5 Things To Know About Getting An Online College Degree To Supplement Your Career Skills

Increasing your earning potential and enhancing your entrepreneurial skills are all things you probably strive for as an entrepreneur or self-employed individual. Maybe you want to learn new skills or branch out but aren't sure where to begin. Online school might be the answer. Soft skills like communication and interacting with others can be honed with certain business degrees, preparing you for working with any kind of client and increasing your chances of increasing your earnings. But who has time for more college work? You do, of course! An online degree from an accredited University is just as valid as one from a traditional school and doesn't require as much of a time and travel investment.

You Can Still Work While Getting A Degree

If you’re not fresh out of college and have other responsibilities—like work, family, and other obligations—finding the time to physically attend a college can range from being difficult to being totally impossible. Attending college online offers a solution to this problem due to accessibility and convenience. You can still find time for your studies in between your working hours. Since classes are typically designed around a work-at-your-own-pace structure, you can get your coursework done, learn what you need to learn, and apply what you've learned to your studies – all in your own time.

There Are Many Degrees Available

When selecting an online college, you may find yourself a bit surprised to see the sheer variety of degrees that are typically available for prospective students. There's actually quite a bit of variety. Here's just a sampling of some of the

  • Business Administration
  • Computer Science
  • Nursing
  • Marketing
  • Human Resources
  • Supply Chain Management
  • Education and Teaching
  • Engineering (civil, mechanical, etc)
  • Psychology
  • Accounting
  • Biology
  • Communication
  • Construction Management
  • Data Science

Most schools offer bachelor's and master's degrees in these fields. Some may offer online doctorate programs and certifications as well. This is, of course, only a small selection of what online universities have to offer, with many nonprofit schools offering comparable programs (not to mention being more focused on your education) than those of their for profit counterparts.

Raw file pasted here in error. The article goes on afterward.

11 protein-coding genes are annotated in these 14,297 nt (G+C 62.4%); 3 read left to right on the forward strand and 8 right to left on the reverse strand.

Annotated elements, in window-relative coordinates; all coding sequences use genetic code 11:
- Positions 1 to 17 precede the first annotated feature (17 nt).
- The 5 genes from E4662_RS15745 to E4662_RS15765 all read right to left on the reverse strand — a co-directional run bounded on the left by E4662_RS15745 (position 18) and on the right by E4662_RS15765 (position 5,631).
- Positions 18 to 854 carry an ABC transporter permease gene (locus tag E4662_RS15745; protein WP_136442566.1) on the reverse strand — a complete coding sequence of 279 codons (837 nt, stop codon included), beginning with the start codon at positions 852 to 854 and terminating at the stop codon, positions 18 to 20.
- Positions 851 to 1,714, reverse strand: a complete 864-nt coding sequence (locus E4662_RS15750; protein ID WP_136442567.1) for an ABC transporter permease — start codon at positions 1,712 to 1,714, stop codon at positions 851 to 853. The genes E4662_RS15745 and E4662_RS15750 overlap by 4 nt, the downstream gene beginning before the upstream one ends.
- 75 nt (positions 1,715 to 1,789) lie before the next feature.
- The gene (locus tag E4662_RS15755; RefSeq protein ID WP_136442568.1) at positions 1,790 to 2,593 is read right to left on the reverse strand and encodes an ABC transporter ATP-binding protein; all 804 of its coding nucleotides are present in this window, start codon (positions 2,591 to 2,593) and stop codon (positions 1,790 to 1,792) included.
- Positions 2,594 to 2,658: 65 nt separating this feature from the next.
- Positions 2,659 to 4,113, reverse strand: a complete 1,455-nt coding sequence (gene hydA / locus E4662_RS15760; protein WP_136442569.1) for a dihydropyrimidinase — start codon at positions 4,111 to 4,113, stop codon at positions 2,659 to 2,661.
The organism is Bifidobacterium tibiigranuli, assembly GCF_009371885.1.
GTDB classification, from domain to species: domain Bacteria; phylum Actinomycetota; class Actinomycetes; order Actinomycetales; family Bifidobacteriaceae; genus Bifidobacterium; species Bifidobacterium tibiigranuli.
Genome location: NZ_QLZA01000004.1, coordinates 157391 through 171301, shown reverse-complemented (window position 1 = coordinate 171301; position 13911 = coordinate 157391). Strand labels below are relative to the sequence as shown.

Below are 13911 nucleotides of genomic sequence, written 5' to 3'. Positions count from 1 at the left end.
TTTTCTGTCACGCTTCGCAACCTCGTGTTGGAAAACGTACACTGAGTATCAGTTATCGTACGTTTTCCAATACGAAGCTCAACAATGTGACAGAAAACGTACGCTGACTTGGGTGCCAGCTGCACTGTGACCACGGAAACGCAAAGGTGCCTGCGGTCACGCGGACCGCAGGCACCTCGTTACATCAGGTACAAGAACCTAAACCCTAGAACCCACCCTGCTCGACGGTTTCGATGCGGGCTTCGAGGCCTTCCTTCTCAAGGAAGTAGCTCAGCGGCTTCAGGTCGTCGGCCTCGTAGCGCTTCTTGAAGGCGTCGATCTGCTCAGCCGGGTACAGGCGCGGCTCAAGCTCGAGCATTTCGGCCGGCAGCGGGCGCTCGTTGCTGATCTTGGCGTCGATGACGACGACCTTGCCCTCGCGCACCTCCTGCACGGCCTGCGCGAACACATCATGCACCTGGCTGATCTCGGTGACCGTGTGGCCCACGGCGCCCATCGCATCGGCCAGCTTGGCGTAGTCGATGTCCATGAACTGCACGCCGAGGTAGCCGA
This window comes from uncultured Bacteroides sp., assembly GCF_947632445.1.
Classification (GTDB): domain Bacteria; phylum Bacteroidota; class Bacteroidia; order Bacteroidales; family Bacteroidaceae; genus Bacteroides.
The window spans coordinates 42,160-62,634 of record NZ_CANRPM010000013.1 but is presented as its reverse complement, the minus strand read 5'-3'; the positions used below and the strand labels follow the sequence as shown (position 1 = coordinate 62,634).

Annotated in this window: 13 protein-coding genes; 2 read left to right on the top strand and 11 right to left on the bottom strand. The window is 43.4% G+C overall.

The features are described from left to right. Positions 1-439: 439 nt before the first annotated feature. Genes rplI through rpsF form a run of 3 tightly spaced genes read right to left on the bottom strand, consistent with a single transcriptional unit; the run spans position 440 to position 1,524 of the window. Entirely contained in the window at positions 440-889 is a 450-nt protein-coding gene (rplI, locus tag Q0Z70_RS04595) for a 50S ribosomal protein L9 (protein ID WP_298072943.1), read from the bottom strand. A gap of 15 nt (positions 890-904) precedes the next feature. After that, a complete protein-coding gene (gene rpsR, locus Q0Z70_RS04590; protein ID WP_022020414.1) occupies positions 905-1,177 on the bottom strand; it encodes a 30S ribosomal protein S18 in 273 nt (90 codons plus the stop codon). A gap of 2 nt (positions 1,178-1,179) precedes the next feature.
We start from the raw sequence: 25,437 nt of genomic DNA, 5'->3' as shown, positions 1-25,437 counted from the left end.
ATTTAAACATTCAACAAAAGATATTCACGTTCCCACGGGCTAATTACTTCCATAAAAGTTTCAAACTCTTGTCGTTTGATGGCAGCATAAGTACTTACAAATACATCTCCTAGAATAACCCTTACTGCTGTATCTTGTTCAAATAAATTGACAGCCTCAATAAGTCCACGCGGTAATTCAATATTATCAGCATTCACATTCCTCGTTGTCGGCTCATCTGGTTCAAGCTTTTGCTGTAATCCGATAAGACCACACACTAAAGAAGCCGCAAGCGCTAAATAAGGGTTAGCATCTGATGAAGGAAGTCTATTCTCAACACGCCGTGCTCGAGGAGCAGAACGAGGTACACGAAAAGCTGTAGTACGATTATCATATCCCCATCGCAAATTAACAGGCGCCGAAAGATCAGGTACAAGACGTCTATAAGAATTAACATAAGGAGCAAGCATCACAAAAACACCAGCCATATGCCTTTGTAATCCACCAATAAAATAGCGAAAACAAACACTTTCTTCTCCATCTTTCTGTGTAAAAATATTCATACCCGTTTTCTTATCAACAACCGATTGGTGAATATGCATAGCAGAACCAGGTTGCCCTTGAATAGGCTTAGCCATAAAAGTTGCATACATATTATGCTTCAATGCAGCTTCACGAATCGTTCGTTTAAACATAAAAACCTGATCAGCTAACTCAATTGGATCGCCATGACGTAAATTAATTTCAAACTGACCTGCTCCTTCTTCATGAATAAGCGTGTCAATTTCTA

There Are Unique Options For Online Schools

Up until recently, the college experience was essentially limited to attending either local schools or gaining entry and moving to another city to attend the University. Correspondence courses and hybrid classes sort of bridged the gap for a while, but attending school entirely online is a relatively recent phenomenon. When it comes to online schools, there are a number of unique options out there. Many are based in the US and they can vary between being a for profit entity or a nonprofit school. The latter of which tends to be a better fit for online learning and offers extensive resources for students.

Some Schools Don't Require Tuition

Tuition can be expensive. Scholarships, financial aid, and loans are built on the platform of understanding that it'll cost a sizable amount of money to attend and obtain a degree. But what if we told you there were some schools that don't require tuition at all? The University of the People is one such school, and possibly the only one of its kind. “How's that possible?”, you might ask, “don't all colleges require tuition?” Most of them do, but instead of tuition, the University of the People only charges assessment fees per each completed course. They're a nonprofit, so any funds they do acquire go back into paying for faculty, resources, keeping the college going, and educating students rather than filling the coffers of some organization or corporate entity.

Scheduling Is Flexible

Something that traditional brick and mortar schools always failed to understand is that students have a life outside of the curriculum. Sure, academics are important, but so is putting food on the table in taking care of one's family. This is an area in which online universities excel. As we mentioned before, you can do your studies in between other things like work and running errands. But scheduling your classes around what you need to learn for your degree and not overwhelming yourself are just a few of the benefits online schools offer. You can take as many or as few classes as you like to earn a degree on your own time. In some cases, you can have your degree faster by taking more courses or if you're feeling overwhelmed, it's just as easy to dial things back a bit. Schedules are important and doing what's most flexible for you is the key to online college success.

Stan Roach:

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